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    “Xena, Warrior Princess” makes great TV, but not sensible reality

    “Xena, Warrior Princess” makes great TV, but not sensible reality

    The timing of the recent announcement from the Obama Administration that it would lift the ban on women serving in combat positions was fascinating.

    After Secretary of State Hillary Clinton’s responsibility dodging and Biden-esque responses to questioning by Senators yesterday, the White House needed a distraction and a way to appease their feminist supporters (because it is so obvious that Clinton is being tossed under the bus).  So, the rules regarding gender roles in combat assignments are now rescinded.

    I have serious concerns.  While I admire the role women play in the military, and acknowledge they can show tremendous bravery under battle conditions (such as Army Spc. Monica Lin Brown, who earned the Silver Star in Afghanistan), I am a firm believer that 40 years of politically correct social engineering cannot alter the realities of several million years of evolution.

    As a biochemist, I have asserted that women suffer in our “hooking up” culture because certain hormonal realities exist even if they are ignored.  In this same way, I believe that physical realities do not magically disappear because elite politicians have decided to pander to activist constituencies.  For example, muscle development is, in part, driven by testosterone.  As a result, most men are physically stronger than most women.  There are always exceptions, but such exceptions should not drive policy.

    However, since the only military experience I have is creating electronic armies in Civilization V, I  asked a veteran for his opinion.   Barry Jacobsen, who was a member of Special Forces Operational Detachment “A” (known as an “A-Team”), offers his assessment based on his experience about what it takes to be a combat infantryman.

    I have heard from friends still in Service that today, women are given “breaks” the male soldiers never enjoy. Such as transport back to the “rear” for showers after several days in the field; reduced Physical Training scores; and, of course, maternity leave when/if they become pregnant (on one recent West Pac deployment, on a Navy war ship half of the female crew members became pregnant during the deployment; the ship subsequently being dubbed “the Love Boat”). In combat, where political correctness can get someone killed, women who will be allowed to participate due to lowered requirements and standards risk not being able to pull their own weight; literally or figuratively. This will weaken the overall unit ability, jeopardizing the mission and putting lives at risk.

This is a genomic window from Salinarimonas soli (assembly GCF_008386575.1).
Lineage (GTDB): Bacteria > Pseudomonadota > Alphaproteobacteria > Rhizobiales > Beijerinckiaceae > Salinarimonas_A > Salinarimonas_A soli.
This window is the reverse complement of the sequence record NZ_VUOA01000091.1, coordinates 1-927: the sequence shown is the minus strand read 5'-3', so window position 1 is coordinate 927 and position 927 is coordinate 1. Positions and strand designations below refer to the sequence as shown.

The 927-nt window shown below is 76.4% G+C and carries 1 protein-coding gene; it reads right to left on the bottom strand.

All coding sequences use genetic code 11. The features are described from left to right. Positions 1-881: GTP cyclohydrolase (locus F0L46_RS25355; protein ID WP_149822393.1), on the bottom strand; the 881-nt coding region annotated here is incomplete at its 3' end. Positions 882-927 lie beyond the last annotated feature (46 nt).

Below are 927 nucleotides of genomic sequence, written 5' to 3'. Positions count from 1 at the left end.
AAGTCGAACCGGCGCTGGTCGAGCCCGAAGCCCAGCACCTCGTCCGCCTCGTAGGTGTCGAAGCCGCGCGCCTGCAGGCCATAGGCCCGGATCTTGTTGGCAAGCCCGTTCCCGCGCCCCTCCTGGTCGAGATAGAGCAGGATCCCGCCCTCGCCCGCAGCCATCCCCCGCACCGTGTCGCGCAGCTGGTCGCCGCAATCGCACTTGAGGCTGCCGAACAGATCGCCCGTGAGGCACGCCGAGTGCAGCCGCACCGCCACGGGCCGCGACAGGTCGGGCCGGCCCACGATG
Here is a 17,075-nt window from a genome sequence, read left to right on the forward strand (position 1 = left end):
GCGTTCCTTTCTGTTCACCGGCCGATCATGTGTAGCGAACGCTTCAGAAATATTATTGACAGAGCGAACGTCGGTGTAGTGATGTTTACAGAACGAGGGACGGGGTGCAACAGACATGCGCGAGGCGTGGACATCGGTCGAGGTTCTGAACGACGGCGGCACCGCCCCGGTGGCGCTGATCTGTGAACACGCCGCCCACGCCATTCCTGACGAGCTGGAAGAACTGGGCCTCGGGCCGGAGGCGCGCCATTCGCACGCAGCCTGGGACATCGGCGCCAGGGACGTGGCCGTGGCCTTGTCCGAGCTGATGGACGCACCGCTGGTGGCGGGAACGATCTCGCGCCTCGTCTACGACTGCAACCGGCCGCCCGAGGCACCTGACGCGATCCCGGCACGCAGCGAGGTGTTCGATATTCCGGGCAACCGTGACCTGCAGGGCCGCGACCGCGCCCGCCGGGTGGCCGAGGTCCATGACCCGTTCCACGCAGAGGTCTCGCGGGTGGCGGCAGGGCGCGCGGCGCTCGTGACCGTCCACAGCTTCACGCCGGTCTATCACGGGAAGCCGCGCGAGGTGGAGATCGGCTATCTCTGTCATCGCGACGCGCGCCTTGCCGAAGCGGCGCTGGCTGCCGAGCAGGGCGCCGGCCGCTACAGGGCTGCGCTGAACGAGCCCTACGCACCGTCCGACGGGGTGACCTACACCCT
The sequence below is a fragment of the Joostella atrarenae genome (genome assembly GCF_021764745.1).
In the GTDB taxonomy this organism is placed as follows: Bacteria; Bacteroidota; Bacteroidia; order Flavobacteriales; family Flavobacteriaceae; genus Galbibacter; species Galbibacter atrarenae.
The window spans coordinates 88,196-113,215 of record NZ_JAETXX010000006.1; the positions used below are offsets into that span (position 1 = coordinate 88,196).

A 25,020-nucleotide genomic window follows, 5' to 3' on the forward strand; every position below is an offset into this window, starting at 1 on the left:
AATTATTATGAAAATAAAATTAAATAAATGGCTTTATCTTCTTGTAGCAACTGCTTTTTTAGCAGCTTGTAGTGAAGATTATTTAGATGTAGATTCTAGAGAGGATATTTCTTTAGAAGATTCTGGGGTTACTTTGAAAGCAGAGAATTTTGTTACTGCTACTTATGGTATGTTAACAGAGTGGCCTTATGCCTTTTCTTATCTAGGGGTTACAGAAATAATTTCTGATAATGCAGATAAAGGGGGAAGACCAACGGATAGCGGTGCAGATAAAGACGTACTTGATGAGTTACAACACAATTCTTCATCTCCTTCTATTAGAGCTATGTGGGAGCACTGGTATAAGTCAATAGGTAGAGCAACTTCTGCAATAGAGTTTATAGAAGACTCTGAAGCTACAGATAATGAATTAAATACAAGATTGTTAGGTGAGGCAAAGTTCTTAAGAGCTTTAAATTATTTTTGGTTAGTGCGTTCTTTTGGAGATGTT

But today we are led by a civilian leadership, and  particularly by a President with no personal military experience. They have never had to “hump a ruck”. Otherwise, they might understand that such proposals, while fashionable in Washington cocktail parties, have no place in the harsh reality of combat. (Though the current nominee for Secretary of Defense, Senator Chuck Hagel, is a Vietnam War veteran. It remains to be seen what his opinion of this proposal will be.)

    Those making policy should be reminded that the American military does not exist as a petri dish for social experimentation. It exists to fight and to win wars. We have the best military in the world, and when the next war comes around (and it will come), we want still to have the best military in the world. Not the most socially equal; not the most politically enlightened. But the best fighting force in the world.

    I think new technology levels the playing field somewhat, so there may be combat options that benefit from the strengths women possess (e.g., fine motor skills). However, expecting every woman to be the physical equal to a man, like some sort of “Xena – Warrior Princess” is senseless. As this clip shows, those feats are staged; men need to fight beside others who can do this in reality.


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    Henry Hawkins | January 27, 2013 at 11:52 am

    So, in the same combat team, we might see an assemblage of heterosexual men, gay men, heterosexual women, and lesbians. This strikes me as a potent stew for trouble.

    Some advice on women in combat from a female veteran

    This article makes some very good points. “Sentry” explains exactly what is involved in the proposed women in combat situation.

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